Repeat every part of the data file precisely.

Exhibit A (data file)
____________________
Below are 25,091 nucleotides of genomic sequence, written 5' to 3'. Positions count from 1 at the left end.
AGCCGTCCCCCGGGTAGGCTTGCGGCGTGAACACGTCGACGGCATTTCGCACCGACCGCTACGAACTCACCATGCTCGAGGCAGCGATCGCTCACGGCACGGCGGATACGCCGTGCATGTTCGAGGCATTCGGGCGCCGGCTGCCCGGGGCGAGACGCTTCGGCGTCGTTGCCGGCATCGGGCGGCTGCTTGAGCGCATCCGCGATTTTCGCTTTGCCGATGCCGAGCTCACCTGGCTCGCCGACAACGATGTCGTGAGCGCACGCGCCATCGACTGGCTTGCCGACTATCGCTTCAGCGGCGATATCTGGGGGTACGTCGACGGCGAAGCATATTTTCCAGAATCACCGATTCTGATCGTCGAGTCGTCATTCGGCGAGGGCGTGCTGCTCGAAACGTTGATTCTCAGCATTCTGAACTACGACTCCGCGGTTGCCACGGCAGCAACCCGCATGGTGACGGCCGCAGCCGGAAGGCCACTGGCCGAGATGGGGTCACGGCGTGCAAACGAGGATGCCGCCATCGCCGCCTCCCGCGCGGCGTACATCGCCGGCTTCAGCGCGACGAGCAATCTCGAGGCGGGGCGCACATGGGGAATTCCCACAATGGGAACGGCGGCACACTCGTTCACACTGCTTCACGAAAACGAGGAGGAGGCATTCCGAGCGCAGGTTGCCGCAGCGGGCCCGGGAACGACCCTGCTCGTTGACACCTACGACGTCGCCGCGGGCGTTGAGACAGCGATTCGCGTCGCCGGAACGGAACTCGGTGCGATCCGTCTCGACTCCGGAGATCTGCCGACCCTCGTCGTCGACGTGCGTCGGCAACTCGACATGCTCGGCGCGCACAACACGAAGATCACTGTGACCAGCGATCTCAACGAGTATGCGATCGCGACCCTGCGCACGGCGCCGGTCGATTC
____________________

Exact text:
Below are 25,091 nucleotides of genomic sequence, written 5' to 3'. Positions count from 1 at the left end.
AGCCGTCCCCCGGGTAGGCTTGCGGCGTGAACACGTCGACGGCATTTCGCACCGACCGCTACGAACTCACCATGCTCGAGGCAGCGATCGCTCACGGCACGGCGGATACGCCGTGCATGTTCGAGGCATTCGGGCGCCGGCTGCCCGGGGCGAGACGCTTCGGCGTCGTTGCCGGCATCGGGCGGCTGCTTGAGCGCATCCGCGATTTTCGCTTTGCCGATGCCGAGCTCACCTGGCTCGCCGACAACGATGTCGTGAGCGCACGCGCCATCGACTGGCTTGCCGACTATCGCTTCAGCGGCGATATCTGGGGGTACGTCGACGGCGAAGCATATTTTCCAGAATCACCGATTCTGATCGTCGAGTCGTCATTCGGCGAGGGCGTGCTGCTCGAAACGTTGATTCTCAGCATTCTGAACTACGACTCCGCGGTTGCCACGGCAGCAACCCGCATGGTGACGGCCGCAGCCGGAAGGCCACTGGCCGAGATGGGGTCACGGCGTGCAAACGAGGATGCCGCCATCGCCGCCTCCCGCGCGGCGTACATCGCCGGCTTCAGCGCGACGAGCAATCTCGAGGCGGGGCGCACATGGGGAATTCCCACAATGGGAACGGCGGCACACTCGTTCACACTGCTTCACGAAAACGAGGAGGAGGCATTCCGAGCGCAGGTTGCCGCAGCGGGCCCGGGAACGACCCTGCTCGTTGACACCTACGACGTCGCCGCGGGCGTTGAGACAGCGATTCGCGTCGCCGGAACGGAACTCGGTGCGATCCGTCTCGACTCCGGAGATCTGCCGACCCTCGTCGTCGACGTGCGTCGGCAACTCGACATGCTCGGCGCGCACAACACGAAGATCACTGTGACCAGCGATCTCAACGAGTATGCGATCGCGACCCTGCGCACGGCGCCGGTCGATTC